Other marketing theorists such as Sinan Aral, Professor of Information Technology and Marketing at MIT university, proposes that behaviours may be influenced by their association through peers. So, that someone who is an ‘early adopter’ of new technology, or, someone who is otherwise known as a ‘tastemaker’ within the music industry, may have a greater impact on those who are friends of them, over time and has attempted to quantify how susceptible people are to influence through their social media associations. On-line business entrepreneur and author Gary Vaynerchuk, suggest that in order to further my own professional ambitions and be an effective on-line presence, I need to bring value to somebody through my facebook site and leverage that to get what I want, which is exposure. He suggests that 51% value needs to be provided in order to get 49% value returned. Interestingly, he suggests: “When I care more about your audience, than what you have to say, then you start winning. Eliminating expectation opens up a world where I can provide.” So, how do I create a strong on-line presence and become a person of influence that can bring value to people’s lives. Mmmm, let me think about that, or, maybe I should ask Gary Vee, because he interviews people like John Legend, currently one The USA’s most successful singer / songwriters in the business!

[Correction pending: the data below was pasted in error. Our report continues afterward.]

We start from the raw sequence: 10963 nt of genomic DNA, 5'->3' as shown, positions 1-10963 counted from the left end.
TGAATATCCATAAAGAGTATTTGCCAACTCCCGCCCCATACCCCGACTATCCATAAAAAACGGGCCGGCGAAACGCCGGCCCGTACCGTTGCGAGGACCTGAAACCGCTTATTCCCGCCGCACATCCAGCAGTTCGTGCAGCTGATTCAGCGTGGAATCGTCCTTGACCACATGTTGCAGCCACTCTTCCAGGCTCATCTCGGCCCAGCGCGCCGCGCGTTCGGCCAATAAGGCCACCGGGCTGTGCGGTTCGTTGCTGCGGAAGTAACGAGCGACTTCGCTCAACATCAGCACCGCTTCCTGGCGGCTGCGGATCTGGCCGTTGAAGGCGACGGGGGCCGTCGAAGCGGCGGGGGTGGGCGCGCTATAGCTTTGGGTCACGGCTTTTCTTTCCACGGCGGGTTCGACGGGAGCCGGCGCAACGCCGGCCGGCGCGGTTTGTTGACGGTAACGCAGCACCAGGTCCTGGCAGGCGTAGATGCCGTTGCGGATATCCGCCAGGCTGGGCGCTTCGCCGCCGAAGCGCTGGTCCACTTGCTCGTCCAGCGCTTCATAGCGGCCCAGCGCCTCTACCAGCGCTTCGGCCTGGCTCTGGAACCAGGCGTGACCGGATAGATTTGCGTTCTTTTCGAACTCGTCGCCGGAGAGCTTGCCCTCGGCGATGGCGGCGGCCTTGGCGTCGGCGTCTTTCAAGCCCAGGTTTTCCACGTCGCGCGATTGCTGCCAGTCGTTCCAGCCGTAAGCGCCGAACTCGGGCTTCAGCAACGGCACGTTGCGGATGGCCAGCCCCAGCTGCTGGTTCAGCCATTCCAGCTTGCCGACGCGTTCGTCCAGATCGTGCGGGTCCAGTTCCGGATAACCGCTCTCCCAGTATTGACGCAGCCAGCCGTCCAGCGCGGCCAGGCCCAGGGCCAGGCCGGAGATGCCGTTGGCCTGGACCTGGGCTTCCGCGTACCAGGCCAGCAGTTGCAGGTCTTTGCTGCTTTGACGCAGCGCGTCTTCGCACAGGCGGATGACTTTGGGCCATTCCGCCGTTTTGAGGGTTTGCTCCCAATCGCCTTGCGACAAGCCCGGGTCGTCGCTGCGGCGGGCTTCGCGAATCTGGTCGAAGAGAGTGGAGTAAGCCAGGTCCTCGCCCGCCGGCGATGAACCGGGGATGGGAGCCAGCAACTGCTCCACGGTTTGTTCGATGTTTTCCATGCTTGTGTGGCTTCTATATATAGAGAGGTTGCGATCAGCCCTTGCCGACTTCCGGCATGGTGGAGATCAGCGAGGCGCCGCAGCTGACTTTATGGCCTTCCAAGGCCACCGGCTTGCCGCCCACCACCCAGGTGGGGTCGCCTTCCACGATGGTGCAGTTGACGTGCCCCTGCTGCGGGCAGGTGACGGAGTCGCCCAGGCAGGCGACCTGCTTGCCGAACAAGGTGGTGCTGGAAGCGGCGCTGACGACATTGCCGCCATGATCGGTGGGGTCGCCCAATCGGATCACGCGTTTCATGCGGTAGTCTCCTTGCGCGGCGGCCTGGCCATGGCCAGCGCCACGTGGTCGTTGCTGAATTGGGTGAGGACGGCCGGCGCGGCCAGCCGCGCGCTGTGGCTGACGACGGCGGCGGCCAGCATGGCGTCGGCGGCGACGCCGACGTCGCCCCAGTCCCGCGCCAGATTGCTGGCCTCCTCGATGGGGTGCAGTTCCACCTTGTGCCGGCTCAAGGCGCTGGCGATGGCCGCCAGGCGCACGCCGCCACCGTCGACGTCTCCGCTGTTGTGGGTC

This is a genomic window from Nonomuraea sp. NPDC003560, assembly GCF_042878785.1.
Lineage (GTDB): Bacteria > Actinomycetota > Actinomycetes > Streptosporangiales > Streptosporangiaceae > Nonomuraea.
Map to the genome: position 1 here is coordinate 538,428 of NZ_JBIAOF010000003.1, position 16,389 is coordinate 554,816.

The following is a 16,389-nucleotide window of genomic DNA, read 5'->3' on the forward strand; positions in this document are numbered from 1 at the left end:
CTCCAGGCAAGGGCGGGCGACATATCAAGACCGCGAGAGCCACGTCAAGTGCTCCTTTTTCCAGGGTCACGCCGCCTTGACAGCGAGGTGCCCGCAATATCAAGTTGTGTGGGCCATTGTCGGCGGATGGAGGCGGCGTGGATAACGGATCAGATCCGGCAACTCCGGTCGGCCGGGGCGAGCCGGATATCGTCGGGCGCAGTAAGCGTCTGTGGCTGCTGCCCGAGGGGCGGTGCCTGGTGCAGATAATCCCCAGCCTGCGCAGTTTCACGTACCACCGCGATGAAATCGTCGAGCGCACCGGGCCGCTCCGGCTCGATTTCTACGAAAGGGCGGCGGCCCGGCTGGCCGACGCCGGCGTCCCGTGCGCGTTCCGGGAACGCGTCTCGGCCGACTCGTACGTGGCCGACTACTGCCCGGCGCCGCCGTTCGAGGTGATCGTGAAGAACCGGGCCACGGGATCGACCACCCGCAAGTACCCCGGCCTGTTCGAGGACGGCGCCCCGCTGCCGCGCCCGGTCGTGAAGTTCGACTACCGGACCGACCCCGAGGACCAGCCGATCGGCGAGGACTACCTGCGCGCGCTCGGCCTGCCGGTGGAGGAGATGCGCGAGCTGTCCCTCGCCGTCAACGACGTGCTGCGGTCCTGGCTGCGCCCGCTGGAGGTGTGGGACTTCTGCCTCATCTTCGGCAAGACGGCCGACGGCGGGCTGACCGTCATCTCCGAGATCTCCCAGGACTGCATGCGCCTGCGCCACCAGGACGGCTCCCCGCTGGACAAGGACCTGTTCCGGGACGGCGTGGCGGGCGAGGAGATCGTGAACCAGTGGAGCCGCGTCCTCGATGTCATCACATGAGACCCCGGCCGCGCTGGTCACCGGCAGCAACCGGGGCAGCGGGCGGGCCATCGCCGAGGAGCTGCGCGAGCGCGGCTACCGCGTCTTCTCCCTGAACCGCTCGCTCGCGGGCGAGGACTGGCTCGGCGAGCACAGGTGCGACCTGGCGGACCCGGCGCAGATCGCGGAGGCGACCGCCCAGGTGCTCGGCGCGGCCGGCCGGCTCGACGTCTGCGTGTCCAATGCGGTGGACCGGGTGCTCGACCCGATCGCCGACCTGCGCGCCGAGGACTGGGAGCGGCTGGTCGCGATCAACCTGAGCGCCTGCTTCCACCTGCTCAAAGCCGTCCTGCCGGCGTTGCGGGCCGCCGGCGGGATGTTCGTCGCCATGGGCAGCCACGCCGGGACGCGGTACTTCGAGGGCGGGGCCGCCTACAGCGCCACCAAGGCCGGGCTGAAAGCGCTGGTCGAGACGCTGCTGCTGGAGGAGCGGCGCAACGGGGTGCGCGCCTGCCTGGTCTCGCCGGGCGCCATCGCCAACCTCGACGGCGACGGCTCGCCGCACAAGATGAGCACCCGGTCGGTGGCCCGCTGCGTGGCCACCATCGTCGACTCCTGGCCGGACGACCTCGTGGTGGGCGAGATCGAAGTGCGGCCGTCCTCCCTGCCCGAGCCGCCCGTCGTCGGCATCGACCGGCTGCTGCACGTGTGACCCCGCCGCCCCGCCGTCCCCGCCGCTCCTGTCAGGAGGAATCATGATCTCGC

From all of these different approaches to becoming a person of influence in the world of social media, it would appear that if I were to try to be all things to all people, I would probably not end up achieving my aim of reaching more people through social media networks and create an audience that I could then tap into in order to assist with my professional ambitions to be a music producer. Maria Popova, well known for her blog Brain Pickings, described by Maria as a: “cross-disciplinary LEGO treasure chest, full of pieces spanning art, science, psychology, design, philosophy, history, politics, anthropology, and more”, suggests that one needs to make the distinction between aiming to please everybody and eventually being perceived as ordinary, or, aim to be extraordinary and prepare to be subjected to extremes of opinion”. In this, lies the nature of the nature of internet-based success. While some people are considered good at being famous on-line, like like Gary Vaynerchuk for example, others like well known game developer Phil Fish, actively cultivated a more abrasive on-line presence and was became the Simon Cowell of the indie games world; The person that people love to hate. Either way, one cannot deny the importance of maintaining a strong on-line presence using social media, my aim to use the social networks of others to further my own professional ambitions needs to be mindful of the social protocols that are inherently a part of this new social / business platform.